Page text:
We consider with the Cauchy problem of the full compressible Hall-magnetohydrodynamic (in short, Hall-MHD) equations in the whole space:
for with the initial data:
here, , and represent the density, velocity, absolute temperature and magnetic field, respectively. is the deformation tensor given by
The smooth function is the pressure satisfying and and for all,. is the coefficient of heat conduction. is the specific heat at constant volume. For and are the first and second viscosity coefficients satisfying the usual physical condition
And is the Planck constant. The represents the divergence and the symbol denotes the kronecker multiplication such that
In the last couple of decades, the magneto-hydrodynamic equations and associated models with quantum effects are widely studied. According to the quantum correction, Wigner  first derived the quantum correction to the energy density for thermodynamic equilibrium, and the quantum correction term goes hand in hand with Bohm potential  . The -term was advanced in . People might refer to Haas  for more physical interpretations of the model. Pu et al.  recently got global existence of classical solutions for the full compressible quantum Navier-Stokes. Global existence and decay rate of smooth solutions to the constant profile is considered by Pu and Xu . The system (1) is itself interesting because the energy equation also includes the quantum effects through the energy density, which gives the system new features. This makes it differ in the previous given results.
If there is no quantum corrections (i.e.), this system reduces to the usual compressible Hall-MHD equations. Hall-MHD is needed in many current physics problems. The Hall-MHD is indeed necessary to solve problems, for example, magnetic reconnection in space plasma (see   ), formation and evolution of stars and neutron stars    and geo-dynamo  (see  for a detailed description of these physical processes). In contrast to the general MHD equations, the Hall-MHD equations have the Hall term, which plays a significant role in magnetic reconnection. However, as far as we know, few achievements have been made in the study of the dynamics of global solutions to the 3D compressible Hall-MHD system, especially on the temporal decay of solutions. Very recently, global existence of smooth solutions to the 3D compressible Hall-MHD equations was first proved by Fan et al. , where the small initial disturbance belongs to. More precisely, optimal time decay rate was also established. Later, the result from  was improved by Gao and Yao . They obtained the global existence of strong solutions with the initial data are obtained in the lower regular spaces and proved optimal decay rates for the constructed global strong solutions in -norm. Xu et al.  took a pure energy method to prove the fast time decay rates for the higher-order spatial derivative of solutions when the initial data are close to a stable equilibrium state in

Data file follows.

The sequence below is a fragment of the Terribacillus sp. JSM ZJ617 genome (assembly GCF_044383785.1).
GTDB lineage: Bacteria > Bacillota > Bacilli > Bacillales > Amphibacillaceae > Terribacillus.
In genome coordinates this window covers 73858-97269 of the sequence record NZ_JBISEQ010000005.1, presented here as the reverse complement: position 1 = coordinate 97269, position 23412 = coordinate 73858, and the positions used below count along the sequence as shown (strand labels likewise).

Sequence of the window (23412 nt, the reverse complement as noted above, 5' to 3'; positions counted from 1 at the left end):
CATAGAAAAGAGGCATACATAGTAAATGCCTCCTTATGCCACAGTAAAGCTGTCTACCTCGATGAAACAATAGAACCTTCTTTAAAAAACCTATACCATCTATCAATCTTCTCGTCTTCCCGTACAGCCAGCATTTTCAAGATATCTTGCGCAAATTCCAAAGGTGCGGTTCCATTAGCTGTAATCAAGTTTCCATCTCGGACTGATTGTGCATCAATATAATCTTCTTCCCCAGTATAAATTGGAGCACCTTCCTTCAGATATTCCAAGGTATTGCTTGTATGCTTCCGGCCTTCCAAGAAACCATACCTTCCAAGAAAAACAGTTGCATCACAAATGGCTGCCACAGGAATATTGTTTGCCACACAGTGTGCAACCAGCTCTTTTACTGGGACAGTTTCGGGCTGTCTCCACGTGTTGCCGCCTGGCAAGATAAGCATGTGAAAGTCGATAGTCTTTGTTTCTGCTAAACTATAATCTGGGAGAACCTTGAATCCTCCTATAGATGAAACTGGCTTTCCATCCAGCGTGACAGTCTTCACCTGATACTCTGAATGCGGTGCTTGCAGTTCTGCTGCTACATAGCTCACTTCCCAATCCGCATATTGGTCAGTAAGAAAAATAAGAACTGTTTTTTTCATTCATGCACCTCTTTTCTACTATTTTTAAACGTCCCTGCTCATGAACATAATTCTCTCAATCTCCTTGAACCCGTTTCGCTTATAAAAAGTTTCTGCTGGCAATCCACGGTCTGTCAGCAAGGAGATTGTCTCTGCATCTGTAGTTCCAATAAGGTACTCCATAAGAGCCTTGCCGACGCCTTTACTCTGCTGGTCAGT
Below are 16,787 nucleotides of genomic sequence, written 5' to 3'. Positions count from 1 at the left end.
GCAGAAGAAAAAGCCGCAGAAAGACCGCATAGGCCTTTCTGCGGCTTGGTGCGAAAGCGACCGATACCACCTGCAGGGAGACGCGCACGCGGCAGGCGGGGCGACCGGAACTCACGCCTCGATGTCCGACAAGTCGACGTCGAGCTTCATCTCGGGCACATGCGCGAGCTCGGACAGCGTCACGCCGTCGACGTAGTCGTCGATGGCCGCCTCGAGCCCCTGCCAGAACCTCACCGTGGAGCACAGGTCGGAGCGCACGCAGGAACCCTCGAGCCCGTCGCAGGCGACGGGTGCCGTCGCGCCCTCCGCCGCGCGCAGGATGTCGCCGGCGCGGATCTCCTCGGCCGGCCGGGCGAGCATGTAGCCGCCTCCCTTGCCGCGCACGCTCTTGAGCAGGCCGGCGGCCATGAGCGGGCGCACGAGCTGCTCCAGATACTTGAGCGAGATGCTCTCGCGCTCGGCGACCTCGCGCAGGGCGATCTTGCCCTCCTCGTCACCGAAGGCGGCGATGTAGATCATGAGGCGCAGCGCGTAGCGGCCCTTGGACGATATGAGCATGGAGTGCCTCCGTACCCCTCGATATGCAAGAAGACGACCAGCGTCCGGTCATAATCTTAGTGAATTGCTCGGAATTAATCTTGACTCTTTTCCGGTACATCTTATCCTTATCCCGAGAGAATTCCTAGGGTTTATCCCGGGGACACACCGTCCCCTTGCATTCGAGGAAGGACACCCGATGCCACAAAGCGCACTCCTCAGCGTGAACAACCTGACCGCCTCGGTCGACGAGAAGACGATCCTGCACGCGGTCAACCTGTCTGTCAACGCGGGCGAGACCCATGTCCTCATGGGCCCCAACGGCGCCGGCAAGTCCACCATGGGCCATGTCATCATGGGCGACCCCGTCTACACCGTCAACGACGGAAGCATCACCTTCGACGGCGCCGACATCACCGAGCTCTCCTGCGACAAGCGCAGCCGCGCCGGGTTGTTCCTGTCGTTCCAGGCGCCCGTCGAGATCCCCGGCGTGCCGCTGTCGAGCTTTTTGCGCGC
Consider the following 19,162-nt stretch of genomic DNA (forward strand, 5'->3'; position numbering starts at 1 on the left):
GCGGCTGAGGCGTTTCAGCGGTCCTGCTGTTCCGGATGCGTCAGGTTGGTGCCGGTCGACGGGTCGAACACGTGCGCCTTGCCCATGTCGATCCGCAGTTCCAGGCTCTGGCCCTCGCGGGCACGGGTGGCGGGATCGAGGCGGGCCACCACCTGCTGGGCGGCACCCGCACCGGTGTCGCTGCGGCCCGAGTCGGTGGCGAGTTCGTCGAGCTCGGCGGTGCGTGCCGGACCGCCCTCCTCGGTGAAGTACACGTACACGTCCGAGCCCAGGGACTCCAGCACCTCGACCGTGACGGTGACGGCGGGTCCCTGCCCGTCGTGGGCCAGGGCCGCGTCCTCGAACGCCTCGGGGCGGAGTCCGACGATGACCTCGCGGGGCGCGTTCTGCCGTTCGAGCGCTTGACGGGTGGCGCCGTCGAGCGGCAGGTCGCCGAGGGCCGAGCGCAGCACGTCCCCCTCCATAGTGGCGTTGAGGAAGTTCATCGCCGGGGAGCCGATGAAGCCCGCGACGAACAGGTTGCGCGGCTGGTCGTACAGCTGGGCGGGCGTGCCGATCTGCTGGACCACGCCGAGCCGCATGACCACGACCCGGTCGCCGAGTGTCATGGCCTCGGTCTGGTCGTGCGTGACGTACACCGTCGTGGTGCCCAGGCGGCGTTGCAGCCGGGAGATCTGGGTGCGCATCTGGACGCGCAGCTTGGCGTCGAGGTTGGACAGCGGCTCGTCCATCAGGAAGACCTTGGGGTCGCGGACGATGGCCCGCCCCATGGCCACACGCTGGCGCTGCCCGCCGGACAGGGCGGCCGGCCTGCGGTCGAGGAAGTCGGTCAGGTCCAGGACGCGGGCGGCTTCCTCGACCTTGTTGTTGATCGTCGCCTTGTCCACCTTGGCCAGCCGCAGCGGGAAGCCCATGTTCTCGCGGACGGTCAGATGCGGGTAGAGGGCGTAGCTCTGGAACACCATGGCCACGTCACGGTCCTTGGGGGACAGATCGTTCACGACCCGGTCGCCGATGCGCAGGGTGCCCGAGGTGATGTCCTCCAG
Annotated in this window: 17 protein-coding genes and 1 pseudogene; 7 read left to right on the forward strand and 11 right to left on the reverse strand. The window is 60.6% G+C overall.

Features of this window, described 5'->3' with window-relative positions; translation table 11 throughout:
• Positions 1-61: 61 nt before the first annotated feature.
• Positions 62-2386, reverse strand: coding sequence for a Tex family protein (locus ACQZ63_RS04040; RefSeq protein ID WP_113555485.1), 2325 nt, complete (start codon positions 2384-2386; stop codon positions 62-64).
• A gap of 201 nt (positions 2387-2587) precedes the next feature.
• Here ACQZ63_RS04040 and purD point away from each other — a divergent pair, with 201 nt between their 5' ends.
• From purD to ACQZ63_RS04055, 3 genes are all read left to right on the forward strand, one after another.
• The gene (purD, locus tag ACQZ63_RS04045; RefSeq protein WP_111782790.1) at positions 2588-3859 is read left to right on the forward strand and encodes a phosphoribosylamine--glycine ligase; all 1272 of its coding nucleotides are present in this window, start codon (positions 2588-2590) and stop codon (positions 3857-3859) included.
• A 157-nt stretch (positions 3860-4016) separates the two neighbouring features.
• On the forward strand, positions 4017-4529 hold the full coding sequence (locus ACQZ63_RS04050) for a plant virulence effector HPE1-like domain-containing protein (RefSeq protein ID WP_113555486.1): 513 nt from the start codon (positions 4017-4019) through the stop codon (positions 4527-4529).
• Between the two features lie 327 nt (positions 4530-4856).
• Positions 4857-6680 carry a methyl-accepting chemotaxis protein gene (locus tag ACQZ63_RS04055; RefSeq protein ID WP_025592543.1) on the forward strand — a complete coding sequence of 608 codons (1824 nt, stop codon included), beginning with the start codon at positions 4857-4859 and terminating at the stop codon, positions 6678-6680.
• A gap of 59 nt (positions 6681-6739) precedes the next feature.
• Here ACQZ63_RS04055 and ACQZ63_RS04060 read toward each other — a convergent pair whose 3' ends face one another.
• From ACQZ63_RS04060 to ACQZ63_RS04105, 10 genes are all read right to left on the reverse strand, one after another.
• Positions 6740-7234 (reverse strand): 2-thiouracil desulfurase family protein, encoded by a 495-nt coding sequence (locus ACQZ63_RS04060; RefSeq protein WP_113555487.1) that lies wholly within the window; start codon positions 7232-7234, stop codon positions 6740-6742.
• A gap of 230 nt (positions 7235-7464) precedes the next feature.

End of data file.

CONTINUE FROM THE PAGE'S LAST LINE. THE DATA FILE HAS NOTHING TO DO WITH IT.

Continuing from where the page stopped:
for some. Recently, for the case of initial data
are close to a stable equilibrium state in critical Besov spaces, the unique global solvability of strong solutions to the system was established by them . Obviously, system (1) becomes incompressible Hall-MHD system when and there are many interesting global results, see  -  to list only a few.
When the Hall effect term is ignored, the system (1) is reverted to the well-known MHD system. The MHD systems have been studied by many authors (see  -  ). For the corresponding full compressible MHD model, we can refer to      and references therein. Hu and Wang  constructed the solution of the initial-boundary value problem and established the global weak solutions. The global smooth solutions and their decay were given by Pu and Guo in . He et al.  considered boundedness and time decay of the higher-order spatial derivatives of the smooth solutions for a full compressible Hall-MHD system.